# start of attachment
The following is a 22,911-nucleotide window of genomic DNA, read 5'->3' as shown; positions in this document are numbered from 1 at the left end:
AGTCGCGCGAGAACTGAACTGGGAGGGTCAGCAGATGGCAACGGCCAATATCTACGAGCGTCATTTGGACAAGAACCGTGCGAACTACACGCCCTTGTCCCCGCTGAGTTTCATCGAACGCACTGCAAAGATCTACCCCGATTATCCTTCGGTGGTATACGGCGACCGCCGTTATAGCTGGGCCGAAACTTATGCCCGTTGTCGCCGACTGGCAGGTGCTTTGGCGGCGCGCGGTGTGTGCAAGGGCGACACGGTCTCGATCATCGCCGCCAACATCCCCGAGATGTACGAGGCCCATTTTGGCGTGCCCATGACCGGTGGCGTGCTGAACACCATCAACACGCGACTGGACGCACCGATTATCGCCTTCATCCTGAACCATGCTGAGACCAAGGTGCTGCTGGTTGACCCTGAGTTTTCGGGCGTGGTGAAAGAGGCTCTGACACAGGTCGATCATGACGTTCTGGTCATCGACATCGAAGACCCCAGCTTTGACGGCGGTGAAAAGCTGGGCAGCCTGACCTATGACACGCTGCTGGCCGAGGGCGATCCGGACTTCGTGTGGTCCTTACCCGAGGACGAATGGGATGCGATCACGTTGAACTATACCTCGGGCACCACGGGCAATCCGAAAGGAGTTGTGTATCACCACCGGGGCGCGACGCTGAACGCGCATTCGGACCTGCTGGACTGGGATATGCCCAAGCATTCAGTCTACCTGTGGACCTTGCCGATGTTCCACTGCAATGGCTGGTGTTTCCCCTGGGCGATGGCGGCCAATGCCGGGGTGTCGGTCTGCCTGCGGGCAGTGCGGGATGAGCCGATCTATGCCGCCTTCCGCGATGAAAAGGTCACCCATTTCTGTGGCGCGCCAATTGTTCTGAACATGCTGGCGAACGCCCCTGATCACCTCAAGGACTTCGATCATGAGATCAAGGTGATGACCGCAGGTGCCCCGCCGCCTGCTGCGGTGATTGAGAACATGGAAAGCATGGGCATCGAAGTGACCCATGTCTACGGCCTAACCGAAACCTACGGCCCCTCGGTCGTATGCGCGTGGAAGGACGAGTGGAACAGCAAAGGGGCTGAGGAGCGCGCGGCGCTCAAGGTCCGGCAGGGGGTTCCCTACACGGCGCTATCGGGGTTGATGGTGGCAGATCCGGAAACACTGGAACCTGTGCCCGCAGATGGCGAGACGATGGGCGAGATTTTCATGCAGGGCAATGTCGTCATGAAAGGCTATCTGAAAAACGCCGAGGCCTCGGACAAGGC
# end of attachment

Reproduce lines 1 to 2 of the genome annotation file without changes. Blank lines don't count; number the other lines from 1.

The following is a 22,911-nucleotide window of genomic DNA, read 5'->3' as shown; positions in this document are numbered from 1 at the left end:
AGTCGCGCGAGAACTGAACTGGGAGGGTCAGCAGATGGCAACGGCCAATATCTACGAGCGTCATTTGGACAAGAACCGTGCGAACTACACGCCCTTGTCCCCGCTGAGTTTCATCGAACGCACTGCAAAGATCTACCCCGATTATCCTTCGGTGGTATACGGCGACCGCCGTTATAGCTGGGCCGAAACTTATGCCCGTTGTCGCCGACTGGCAGGTGCTTTGGCGGCGCGCGGTGTGTGCAAGGGCGACACGGTCTCGATCATCGCCGCCAACATCCCCGAGATGTACGAGGCCCATTTTGGCGTGCCCATGACCGGTGGCGTGCTGAACACCATCAACACGCGACTGGACGCACCGATTATCGCCTTCATCCTGAACCATGCTGAGACCAAGGTGCTGCTGGTTGACCCTGAGTTTTCGGGCGTGGTGAAAGAGGCTCTGACACAGGTCGATCATGACGTTCTGGTCATCGACATCGAAGACCCCAGCTTTGACGGCGGTGAAAAGCTGGGCAGCCTGACCTATGACACGCTGCTGGCCGAGGGCGATCCGGACTTCGTGTGGTCCTTACCCGAGGACGAATGGGATGCGATCACGTTGAACTATACCTCGGGCACCACGGGCAATCCGAAAGGAGTTGTGTATCACCACCGGGGCGCGACGCTGAACGCGCATTCGGACCTGCTGGACTGGGATATGCCCAAGCATTCAGTCTACCTGTGGACCTTGCCGATGTTCCACTGCAATGGCTGGTGTTTCCCCTGGGCGATGGCGGCCAATGCCGGGGTGTCGGTCTGCCTGCGGGCAGTGCGGGATGAGCCGATCTATGCCGCCTTCCGCGATGAAAAGGTCACCCATTTCTGTGGCGCGCCAATTGTTCTGAACATGCTGGCGAACGCCCCTGATCACCTCAAGGACTTCGATCATGAGATCAAGGTGATGACCGCAGGTGCCCCGCCGCCTGCTGCGGTGATTGAGAACATGGAAAGCATGGGCATCGAAGTGACCCATGTCTACGGCCTAACCGAAACCTACGGCCCCTCGGTCGTATGCGCGTGGAAGGACGAGTGGAACAGCAAAGGGGCTGAGGAGCGCGCGGCGCTCAAGGTCCGGCAGGGGGTTCCCTACACGGCGCTATCGGGGTTGATGGTGGCAGATCCGGAAACACTGGAACCTGTGCCCGCAGATGGCGAGACGATGGGCGAGATTTTCATGCAGGGCAATGTCGTCATGAAAGGCTATCTGAAAAACGCCGAGGCCTCGGACAAGGC